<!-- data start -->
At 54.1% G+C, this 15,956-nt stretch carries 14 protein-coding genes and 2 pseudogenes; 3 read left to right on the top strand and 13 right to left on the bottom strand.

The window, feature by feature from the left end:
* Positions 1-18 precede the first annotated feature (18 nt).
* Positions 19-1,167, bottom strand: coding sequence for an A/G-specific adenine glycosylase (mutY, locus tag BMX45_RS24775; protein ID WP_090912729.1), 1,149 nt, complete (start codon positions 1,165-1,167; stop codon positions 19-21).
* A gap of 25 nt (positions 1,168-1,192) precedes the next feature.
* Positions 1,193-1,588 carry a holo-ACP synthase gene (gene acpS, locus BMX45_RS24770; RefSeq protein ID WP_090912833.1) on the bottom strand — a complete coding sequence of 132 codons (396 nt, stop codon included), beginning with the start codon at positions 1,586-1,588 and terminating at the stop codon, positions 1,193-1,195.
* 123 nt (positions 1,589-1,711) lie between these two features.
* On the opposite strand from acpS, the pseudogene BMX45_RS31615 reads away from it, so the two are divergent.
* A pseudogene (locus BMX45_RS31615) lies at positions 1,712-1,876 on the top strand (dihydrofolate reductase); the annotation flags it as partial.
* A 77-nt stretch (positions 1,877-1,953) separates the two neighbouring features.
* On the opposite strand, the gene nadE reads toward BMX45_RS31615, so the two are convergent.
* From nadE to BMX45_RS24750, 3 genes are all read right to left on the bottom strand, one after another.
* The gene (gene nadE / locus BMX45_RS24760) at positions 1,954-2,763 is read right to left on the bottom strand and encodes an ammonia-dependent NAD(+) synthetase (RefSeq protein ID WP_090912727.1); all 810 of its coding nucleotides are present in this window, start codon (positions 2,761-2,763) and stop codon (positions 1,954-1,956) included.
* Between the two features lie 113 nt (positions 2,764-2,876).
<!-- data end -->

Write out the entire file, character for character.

At 54.1% G+C, this 15,956-nt stretch carries 14 protein-coding genes and 2 pseudogenes; 3 read left to right on the top strand and 13 right to left on the bottom strand.

The window, feature by feature from the left end:
* Positions 1-18 precede the first annotated feature (18 nt).
* Positions 19-1,167, bottom strand: coding sequence for an A/G-specific adenine glycosylase (mutY, locus tag BMX45_RS24775; protein ID WP_090912729.1), 1,149 nt, complete (start codon positions 1,165-1,167; stop codon positions 19-21).
* A gap of 25 nt (positions 1,168-1,192) precedes the next feature.
* Positions 1,193-1,588 carry a holo-ACP synthase gene (gene acpS, locus BMX45_RS24770; RefSeq protein ID WP_090912833.1) on the bottom strand — a complete coding sequence of 132 codons (396 nt, stop codon included), beginning with the start codon at positions 1,586-1,588 and terminating at the stop codon, positions 1,193-1,195.
* 123 nt (positions 1,589-1,711) lie between these two features.
* On the opposite strand from acpS, the pseudogene BMX45_RS31615 reads away from it, so the two are divergent.
* A pseudogene (locus BMX45_RS31615) lies at positions 1,712-1,876 on the top strand (dihydrofolate reductase); the annotation flags it as partial.
* A 77-nt stretch (positions 1,877-1,953) separates the two neighbouring features.
* On the opposite strand, the gene nadE reads toward BMX45_RS31615, so the two are convergent.
* From nadE to BMX45_RS24750, 3 genes are all read right to left on the bottom strand, one after another.
* The gene (gene nadE / locus BMX45_RS24760) at positions 1,954-2,763 is read right to left on the bottom strand and encodes an ammonia-dependent NAD(+) synthetase (RefSeq protein ID WP_090912727.1); all 810 of its coding nucleotides are present in this window, start codon (positions 2,761-2,763) and stop codon (positions 1,954-1,956) included.
* Between the two features lie 113 nt (positions 2,764-2,876).